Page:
Gunners save season by downing Chelsea 2-1 in FA Cup final

Sanchez and Ramsey scored on Saturday to give Arsenal a record 13th FA Cup and make Wenger the most successful manager in that competition with a 7th title. The Gunners were complete underdogs before kickoff. I remember reading the Evening Standard on Friday and all their six pundits predicted a Chelsea victory. On the one hand, the Blues had no injured or suspended player and could therefore field a full-strength team. On the other, the Gunners were so badly crippled by injury or suspension that there was no defender on the bench.

FA Cup final

Photo credit: http://www.arsenal.com

Wenger made a gutsy call by giving Mertesacker his first start of the season despite question marks over the match fitness of the German centerback. Koscielny’s suspension, Gibbs’ illness and injuries to Mustafi and Paulista also forced the manager to use Oxlade-Chamberlain as a wingback on the left flank. The key for Arsenal was to avoid playing a high defensive line that could expose Mertesacker’s lack of pace.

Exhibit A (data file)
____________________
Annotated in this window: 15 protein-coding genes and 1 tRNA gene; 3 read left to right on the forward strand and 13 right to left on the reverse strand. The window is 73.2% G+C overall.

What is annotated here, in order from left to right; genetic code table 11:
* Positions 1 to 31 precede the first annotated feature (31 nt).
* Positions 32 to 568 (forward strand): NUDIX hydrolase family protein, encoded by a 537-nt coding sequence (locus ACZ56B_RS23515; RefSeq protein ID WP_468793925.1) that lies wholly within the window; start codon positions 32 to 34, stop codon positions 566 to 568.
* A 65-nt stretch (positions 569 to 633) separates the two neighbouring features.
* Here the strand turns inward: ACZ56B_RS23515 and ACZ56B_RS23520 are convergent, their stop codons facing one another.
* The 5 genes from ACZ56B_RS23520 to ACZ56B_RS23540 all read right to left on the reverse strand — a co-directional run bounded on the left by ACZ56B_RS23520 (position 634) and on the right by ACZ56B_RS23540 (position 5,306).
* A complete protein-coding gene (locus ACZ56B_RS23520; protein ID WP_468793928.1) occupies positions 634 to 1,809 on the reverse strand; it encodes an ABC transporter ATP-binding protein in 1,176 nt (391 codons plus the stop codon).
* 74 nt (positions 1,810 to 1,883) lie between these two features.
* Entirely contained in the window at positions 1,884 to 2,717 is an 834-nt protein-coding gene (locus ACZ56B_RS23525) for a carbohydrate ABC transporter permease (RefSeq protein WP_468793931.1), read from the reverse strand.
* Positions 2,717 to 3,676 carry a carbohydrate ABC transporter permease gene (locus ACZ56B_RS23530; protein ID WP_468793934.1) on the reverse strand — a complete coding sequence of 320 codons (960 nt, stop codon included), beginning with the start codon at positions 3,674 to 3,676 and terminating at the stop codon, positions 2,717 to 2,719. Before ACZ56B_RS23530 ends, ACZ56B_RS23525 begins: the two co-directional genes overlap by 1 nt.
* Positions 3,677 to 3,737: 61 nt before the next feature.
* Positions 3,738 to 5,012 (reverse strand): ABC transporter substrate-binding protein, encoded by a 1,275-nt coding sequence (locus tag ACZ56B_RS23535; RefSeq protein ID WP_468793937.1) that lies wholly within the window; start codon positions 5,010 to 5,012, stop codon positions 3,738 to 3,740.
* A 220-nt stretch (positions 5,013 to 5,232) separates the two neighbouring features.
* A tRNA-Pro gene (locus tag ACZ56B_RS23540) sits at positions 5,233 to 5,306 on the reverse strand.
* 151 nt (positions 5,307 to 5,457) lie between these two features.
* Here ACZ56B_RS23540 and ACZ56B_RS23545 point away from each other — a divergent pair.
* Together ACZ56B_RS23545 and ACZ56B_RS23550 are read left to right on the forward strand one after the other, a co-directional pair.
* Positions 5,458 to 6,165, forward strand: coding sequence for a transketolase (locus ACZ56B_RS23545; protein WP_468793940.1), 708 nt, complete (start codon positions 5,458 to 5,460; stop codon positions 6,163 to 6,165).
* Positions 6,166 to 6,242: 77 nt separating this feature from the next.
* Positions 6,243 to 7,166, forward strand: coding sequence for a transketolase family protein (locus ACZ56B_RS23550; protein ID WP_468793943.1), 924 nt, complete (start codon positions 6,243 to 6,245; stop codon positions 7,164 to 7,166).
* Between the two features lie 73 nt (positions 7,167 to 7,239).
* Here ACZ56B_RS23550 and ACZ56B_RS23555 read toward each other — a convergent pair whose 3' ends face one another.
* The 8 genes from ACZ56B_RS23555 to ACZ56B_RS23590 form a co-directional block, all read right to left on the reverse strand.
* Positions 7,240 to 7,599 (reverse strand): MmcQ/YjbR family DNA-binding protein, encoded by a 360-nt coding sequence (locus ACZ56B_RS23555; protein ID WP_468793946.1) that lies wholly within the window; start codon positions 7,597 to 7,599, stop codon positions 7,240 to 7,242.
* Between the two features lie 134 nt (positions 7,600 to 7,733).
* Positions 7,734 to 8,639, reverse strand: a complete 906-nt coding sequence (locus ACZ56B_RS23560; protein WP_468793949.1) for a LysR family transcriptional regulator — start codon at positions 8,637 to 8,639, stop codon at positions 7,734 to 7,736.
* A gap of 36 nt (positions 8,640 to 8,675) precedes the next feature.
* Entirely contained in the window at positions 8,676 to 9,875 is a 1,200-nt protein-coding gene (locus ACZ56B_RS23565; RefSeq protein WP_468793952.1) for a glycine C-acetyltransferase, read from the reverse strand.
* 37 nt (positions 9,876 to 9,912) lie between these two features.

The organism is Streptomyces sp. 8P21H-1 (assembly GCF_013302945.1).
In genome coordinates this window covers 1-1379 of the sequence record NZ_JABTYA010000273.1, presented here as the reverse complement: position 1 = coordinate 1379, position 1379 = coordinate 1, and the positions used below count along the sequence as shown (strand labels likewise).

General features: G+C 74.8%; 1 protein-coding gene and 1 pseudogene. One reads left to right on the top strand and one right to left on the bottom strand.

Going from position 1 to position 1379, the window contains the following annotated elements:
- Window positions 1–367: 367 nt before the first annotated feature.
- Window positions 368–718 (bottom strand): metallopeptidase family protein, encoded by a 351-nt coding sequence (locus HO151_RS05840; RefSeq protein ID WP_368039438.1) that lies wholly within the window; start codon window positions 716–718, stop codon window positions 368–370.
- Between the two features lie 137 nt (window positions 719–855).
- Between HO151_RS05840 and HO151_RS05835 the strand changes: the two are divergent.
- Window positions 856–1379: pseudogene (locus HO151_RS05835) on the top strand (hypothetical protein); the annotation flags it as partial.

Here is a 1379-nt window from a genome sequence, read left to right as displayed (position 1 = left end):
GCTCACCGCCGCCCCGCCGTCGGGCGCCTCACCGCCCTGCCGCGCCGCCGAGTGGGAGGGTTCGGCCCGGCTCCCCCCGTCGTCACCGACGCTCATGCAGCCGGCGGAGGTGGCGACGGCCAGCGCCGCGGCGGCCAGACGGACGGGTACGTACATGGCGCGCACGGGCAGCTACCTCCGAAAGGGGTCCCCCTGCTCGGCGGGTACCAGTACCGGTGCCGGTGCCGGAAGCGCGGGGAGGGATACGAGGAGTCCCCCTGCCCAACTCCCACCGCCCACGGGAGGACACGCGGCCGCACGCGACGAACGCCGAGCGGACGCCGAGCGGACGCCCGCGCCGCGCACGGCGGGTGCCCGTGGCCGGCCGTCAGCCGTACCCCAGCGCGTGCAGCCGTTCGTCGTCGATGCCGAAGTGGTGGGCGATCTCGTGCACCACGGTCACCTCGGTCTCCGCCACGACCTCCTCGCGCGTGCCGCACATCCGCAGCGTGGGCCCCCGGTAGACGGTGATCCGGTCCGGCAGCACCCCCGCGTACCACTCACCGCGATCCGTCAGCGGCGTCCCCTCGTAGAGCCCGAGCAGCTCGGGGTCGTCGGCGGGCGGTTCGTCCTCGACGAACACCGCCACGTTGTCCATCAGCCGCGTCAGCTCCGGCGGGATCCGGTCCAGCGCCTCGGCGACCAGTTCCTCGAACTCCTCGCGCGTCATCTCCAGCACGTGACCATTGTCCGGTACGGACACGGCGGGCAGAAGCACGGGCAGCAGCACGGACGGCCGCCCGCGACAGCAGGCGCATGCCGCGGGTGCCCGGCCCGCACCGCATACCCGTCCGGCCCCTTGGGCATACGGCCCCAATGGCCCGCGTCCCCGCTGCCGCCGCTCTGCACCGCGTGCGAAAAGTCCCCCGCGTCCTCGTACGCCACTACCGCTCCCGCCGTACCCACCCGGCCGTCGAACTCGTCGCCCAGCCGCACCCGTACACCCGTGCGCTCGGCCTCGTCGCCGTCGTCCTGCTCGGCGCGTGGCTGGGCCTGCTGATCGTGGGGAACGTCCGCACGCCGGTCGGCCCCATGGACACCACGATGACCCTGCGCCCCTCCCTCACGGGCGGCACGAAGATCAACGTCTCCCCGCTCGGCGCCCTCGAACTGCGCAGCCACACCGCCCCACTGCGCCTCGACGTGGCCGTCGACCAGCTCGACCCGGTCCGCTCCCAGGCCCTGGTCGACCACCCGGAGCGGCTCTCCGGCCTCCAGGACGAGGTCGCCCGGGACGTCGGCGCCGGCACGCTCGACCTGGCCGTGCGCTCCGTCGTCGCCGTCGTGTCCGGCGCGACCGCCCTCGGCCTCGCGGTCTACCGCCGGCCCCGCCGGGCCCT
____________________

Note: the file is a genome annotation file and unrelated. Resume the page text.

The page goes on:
Tactically, the Gunners annihilated Chelsea’s strengths by using the same 3-4-3 system as Conte. They met twice in the Premier League this season. Arsenal thrashed Chelsea 3-0 at the Emirates stadium in September when both sides were playing with four defenders at the back. Conte then switched to a back three to beat the Gunners 3-1 in February. At that time, Wenger was still hesitating between his favored 4-2-3-1 formation and a more industrious 4-3-3 system. Those Premier League games became irrelevant on Saturday since the FA Cup final was the first meeting between Conte and Wenger in which both played a back three.

I wasn’t optimistic before the game. I thought Arsenal would be punished for Mertesacker’s lack of pace and Holding’s inexperience. My only hope was the 2-1 win over Manchester City in the semifinals. Maybe we could win if the Blues missed their chances and the Gunners converted theirs. In the end, Arsenal showed more desire than Chelsea, making 23 tackles to 20 and 17 interceptions to 13, according to the club’s website. The scoreline was quite misleading. The Blues were so badly outplayed that nobody would have complained if the Gunners had won 4-1 or 5-2.